Thursday, July 12, 2007

Miss Snark's Greatest Hits (vol 16)

Another dense set of snarkive dives.

Still more on synopses. Don't do them first person. And, brevity vs. flavor.

Just stick the thing in an envelope and let it go. On manuscript submission and special handling--hint, bad idea. Boxes edition. Plus, registered mail.

On why an agent may not find your MFA to be a credit worth mentioning in the query. With further notes from an article Miss Snark linked. I'm not sure how I feel about this. I don't possess an MFA myself, but I spend a great deal of time with academics (I'm married to one) and I think graduate school has a lot to be said for it on its own merits, though perhaps not in writing. It's certainly been my impression from my own discussions with editors, writers, and agents that Miss Snark is expressing the opinion of an awful lot of publishing professionals here, and the case made in the article is one that should be read by anyone interested in writing great books.

Bonus content, a link from Miss Snark to an article on how to avoid scam agencies in your search (written be the excellent Victoria Strauss).

6 comments:

Kelly Swails said...

Interesting piece on MFA programs. I found this funny:
Never begin a story with a character waking up in bed. Never write a scene where a character looks at himself in a mirror. Never use the word "stuff."

Uh, yeah. I've done all three in Stormy Weather, and I'm not going to change one word of those scenes. You know, just for spite.

karen said...

Never begin a story with a character waking up in bed.

:snort: That's one of our biggest pet peeves at Apex Digest - the story starting with someone waking up in a dream. I'd bet a good half of our submissions start out this way. >.<

Never use the word "stuff"? That's a new one. And, like you Kelly, I have several scenes in both Midnight and Heir where the main character looks at herself in a mirror - these are important moments that couldn't be handled any other way. Metaphors, symbolism, soul-searching, and all that. In the story I'm reading at the moment for review (The Very Bloody Marys), the main character takes great pride in being able to see himself in mirrors - he's a vampire. ;)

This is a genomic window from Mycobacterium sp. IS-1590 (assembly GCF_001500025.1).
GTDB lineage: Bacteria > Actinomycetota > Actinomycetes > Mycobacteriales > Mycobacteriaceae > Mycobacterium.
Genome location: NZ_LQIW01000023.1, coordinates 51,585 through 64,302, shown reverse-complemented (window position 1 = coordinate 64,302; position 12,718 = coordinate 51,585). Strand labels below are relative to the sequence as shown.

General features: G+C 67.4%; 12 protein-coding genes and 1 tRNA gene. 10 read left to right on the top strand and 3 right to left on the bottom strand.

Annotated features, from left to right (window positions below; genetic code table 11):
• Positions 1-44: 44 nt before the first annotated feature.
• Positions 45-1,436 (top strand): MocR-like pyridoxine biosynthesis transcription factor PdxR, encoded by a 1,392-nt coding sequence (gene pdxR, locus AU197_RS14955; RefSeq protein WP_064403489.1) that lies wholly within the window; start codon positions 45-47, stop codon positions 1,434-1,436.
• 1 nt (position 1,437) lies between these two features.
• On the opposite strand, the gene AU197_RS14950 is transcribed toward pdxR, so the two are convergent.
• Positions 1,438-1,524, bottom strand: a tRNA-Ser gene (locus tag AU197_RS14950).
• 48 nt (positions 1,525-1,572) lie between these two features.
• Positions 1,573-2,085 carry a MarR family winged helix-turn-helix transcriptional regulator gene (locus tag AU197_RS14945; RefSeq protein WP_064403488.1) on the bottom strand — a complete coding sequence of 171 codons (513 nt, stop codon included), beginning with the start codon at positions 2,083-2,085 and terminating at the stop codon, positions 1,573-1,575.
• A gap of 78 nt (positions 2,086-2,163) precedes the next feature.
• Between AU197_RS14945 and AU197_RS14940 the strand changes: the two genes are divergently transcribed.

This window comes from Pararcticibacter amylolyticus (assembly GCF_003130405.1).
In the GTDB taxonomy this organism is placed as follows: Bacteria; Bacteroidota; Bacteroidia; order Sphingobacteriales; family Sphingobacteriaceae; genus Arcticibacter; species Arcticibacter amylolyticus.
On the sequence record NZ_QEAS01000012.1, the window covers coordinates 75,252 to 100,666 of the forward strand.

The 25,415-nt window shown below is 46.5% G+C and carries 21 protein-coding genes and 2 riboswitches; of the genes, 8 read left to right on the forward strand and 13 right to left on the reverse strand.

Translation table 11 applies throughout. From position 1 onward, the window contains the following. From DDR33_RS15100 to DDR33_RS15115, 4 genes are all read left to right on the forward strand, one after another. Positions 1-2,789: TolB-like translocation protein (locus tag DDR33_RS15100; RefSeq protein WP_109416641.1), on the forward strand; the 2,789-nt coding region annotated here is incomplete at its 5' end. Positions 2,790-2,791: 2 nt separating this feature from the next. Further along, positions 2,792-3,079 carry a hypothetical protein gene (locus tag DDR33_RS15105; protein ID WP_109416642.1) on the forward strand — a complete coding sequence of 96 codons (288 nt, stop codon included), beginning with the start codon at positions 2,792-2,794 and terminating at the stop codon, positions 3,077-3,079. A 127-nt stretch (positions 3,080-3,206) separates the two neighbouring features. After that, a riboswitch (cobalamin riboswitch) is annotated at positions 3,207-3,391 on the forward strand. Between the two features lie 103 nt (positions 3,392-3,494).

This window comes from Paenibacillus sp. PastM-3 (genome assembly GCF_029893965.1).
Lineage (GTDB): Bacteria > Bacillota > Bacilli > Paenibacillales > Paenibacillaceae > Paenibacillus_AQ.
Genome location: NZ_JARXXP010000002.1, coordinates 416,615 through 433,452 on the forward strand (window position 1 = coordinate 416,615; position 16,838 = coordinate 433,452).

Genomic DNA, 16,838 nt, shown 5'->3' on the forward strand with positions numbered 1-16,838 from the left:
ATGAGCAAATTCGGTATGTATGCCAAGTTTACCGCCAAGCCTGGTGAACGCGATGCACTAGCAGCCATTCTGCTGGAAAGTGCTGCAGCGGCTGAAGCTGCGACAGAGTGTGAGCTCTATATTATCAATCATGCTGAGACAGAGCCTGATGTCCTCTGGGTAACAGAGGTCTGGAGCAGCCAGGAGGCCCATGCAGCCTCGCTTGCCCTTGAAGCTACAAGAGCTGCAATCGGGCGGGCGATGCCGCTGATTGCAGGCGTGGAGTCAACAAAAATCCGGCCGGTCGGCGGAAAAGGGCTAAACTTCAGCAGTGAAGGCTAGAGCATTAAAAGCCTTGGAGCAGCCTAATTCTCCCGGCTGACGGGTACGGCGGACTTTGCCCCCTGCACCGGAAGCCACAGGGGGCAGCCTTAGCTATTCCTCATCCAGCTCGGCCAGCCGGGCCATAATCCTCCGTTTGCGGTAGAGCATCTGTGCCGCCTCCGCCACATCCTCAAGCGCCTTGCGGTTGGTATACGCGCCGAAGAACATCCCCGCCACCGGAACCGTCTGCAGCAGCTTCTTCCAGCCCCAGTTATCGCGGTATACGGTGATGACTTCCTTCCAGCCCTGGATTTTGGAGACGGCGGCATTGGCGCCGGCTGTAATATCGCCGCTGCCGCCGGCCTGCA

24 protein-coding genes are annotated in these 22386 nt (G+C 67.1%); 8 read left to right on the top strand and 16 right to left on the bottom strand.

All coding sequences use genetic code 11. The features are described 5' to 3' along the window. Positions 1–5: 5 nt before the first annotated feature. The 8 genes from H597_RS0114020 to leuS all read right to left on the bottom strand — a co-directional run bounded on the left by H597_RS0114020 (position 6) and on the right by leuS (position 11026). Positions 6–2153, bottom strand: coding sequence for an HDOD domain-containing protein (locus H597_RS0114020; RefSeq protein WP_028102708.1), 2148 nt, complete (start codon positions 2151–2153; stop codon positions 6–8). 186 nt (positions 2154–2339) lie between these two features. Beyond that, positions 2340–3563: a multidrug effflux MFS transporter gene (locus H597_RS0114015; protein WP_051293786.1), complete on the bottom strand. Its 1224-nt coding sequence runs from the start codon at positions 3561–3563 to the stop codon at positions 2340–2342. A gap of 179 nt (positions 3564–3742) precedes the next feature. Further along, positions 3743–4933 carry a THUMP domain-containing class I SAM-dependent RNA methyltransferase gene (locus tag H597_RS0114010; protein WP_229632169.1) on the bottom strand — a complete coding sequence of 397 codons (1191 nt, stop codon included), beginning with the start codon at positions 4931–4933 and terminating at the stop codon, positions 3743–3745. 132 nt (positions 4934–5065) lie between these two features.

MariAdkins said...

Ooops. That was me. I didn't even think to check which account I was signed in under. Sorry about that! (:meanders off mumbling about the hazards of letting others check their gmail on your computer:)

Kelly Swails said...

Yeah, okay, I'll admit that "Waking up from a dream" is probably a bad way to start a story, just as "...and then I found myself in bed, it must have all been a dream" is a baaaad way to end a story. They're both devices employed by the rookie or unimaginative author.

In my book, the main character is woken up by his freshly-beaten dad and told they have to pack up and leave town right now, which I think is a nice way to start. (Obviously, since I did it.) You've got the whole "why the heck are we leaving" business excacerbated by the "I just woke up" disorientation.

I completely agree with you about the mirror business: I don't think it's bad at all, and in a vampire setting, it's downright necessary.

MariAdkins said...

Now see, your kind of waking up, I can deal with. ;)

Kelly McCullough said...

That's a nice opening, X. Strong.